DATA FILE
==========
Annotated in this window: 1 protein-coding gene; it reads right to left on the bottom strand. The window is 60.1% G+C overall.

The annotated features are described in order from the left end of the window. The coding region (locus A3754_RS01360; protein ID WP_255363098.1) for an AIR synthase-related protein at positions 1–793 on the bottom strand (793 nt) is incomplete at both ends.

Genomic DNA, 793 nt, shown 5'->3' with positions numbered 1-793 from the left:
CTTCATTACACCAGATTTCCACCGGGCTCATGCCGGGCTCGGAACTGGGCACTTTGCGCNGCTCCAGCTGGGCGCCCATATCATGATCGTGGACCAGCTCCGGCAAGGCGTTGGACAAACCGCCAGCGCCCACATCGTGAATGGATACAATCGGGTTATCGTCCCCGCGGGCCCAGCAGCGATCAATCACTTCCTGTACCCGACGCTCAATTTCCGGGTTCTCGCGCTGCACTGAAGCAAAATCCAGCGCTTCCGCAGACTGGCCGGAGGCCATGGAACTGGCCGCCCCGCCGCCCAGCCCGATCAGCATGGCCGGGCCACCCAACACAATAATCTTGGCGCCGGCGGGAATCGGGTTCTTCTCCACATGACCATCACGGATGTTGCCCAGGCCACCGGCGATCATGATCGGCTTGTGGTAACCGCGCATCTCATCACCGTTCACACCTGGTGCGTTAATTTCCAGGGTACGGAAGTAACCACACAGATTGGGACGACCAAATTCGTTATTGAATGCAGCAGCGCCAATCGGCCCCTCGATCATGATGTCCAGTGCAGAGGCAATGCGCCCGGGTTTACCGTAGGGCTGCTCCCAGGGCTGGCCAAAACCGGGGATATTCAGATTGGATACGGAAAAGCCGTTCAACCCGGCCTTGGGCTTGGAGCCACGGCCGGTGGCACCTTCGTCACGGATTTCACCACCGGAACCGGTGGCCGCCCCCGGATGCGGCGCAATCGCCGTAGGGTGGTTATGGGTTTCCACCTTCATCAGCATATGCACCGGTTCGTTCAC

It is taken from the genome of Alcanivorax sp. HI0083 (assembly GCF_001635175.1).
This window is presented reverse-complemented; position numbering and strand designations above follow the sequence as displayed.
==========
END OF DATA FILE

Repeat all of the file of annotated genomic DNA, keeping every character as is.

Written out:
Annotated in this window: 1 protein-coding gene; it reads right to left on the bottom strand. The window is 60.1% G+C overall.

The annotated features are described in order from the left end of the window. The coding region (locus A3754_RS01360; protein ID WP_255363098.1) for an AIR synthase-related protein at positions 1–793 on the bottom strand (793 nt) is incomplete at both ends.

Genomic DNA, 793 nt, shown 5'->3' with positions numbered 1-793 from the left:
CTTCATTACACCAGATTTCCACCGGGCTCATGCCGGGCTCGGAACTGGGCACTTTGCGCNGCTCCAGCTGGGCGCCCATATCATGATCGTGGACCAGCTCCGGCAAGGCGTTGGACAAACCGCCAGCGCCCACATCGTGAATGGATACAATCGGGTTATCGTCCCCGCGGGCCCAGCAGCGATCAATCACTTCCTGTACCCGACGCTCAATTTCCGGGTTCTCGCGCTGCACTGAAGCAAAATCCAGCGCTTCCGCAGACTGGCCGGAGGCCATGGAACTGGCCGCCCCGCCGCCCAGCCCGATCAGCATGGCCGGGCCACCCAACACAATAATCTTGGCGCCGGCGGGAATCGGGTTCTTCTCCACATGACCATCACGGATGTTGCCCAGGCCACCGGCGATCATGATCGGCTTGTGGTAACCGCGCATCTCATCACCGTTCACACCTGGTGCGTTAATTTCCAGGGTACGGAAGTAACCACACAGATTGGGACGACCAAATTCGTTATTGAATGCAGCAGCGCCAATCGGCCCCTCGATCATGATGTCCAGTGCAGAGGCAATGCGCCCGGGTTTACCGTAGGGCTGCTCCCAGGGCTGGCCAAAACCGGGGATATTCAGATTGGATACGGAAAAGCCGTTCAACCCGGCCTTGGGCTTGGAGCCACGGCCGGTGGCACCTTCGTCACGGATTTCACCACCGGAACCGGTGGCCGCCCCCGGATGCGGCGCAATCGCCGTAGGGTGGTTATGGGTTTCCACCTTCATCAGCATATGCACCGGTTCGTTCAC

It is taken from the genome of Alcanivorax sp. HI0083 (assembly GCF_001635175.1).
This window is presented reverse-complemented; position numbering and strand designations above follow the sequence as displayed.